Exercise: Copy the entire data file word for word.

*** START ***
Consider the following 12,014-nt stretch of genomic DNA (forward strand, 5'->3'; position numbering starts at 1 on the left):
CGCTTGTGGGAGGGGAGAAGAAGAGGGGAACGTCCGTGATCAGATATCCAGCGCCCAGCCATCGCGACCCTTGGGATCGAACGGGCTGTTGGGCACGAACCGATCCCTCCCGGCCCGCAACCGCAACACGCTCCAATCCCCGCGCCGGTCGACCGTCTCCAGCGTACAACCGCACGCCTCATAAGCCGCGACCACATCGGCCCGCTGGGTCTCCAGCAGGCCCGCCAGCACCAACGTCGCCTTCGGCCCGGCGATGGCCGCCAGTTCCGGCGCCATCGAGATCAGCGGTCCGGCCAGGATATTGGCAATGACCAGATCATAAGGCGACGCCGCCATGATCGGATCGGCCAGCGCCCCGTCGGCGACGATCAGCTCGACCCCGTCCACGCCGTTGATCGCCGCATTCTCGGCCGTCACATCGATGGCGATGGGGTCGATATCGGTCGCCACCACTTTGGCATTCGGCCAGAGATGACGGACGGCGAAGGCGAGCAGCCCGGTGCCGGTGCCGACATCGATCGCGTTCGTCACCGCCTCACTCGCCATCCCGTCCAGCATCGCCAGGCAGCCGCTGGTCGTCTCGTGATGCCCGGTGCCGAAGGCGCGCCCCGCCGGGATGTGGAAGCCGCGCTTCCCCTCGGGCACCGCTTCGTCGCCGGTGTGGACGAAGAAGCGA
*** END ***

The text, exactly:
Consider the following 12,014-nt stretch of genomic DNA (forward strand, 5'->3'; position numbering starts at 1 on the left):
CGCTTGTGGGAGGGGAGAAGAAGAGGGGAACGTCCGTGATCAGATATCCAGCGCCCAGCCATCGCGACCCTTGGGATCGAACGGGCTGTTGGGCACGAACCGATCCCTCCCGGCCCGCAACCGCAACACGCTCCAATCCCCGCGCCGGTCGACCGTCTCCAGCGTACAACCGCACGCCTCATAAGCCGCGACCACATCGGCCCGCTGGGTCTCCAGCAGGCCCGCCAGCACCAACGTCGCCTTCGGCCCGGCGATGGCCGCCAGTTCCGGCGCCATCGAGATCAGCGGTCCGGCCAGGATATTGGCAATGACCAGATCATAAGGCGACGCCGCCATGATCGGATCGGCCAGCGCCCCGTCGGCGACGATCAGCTCGACCCCGTCCACGCCGTTGATCGCCGCATTCTCGGCCGTCACATCGATGGCGATGGGGTCGATATCGGTCGCCACCACTTTGGCATTCGGCCAGAGATGACGGACGGCGAAGGCGAGCAGCCCGGTGCCGGTGCCGACATCGATCGCGTTCGTCACCGCCTCACTCGCCATCCCGTCCAGCATCGCCAGGCAGCCGCTGGTCGTCTCGTGATGCCCGGTGCCGAAGGCGCGCCCCGCCGGGATGTGGAAGCCGCGCTTCCCCTCGGGCACCGCTTCGTCGCCGGTGTGGACGAAGAAGCGA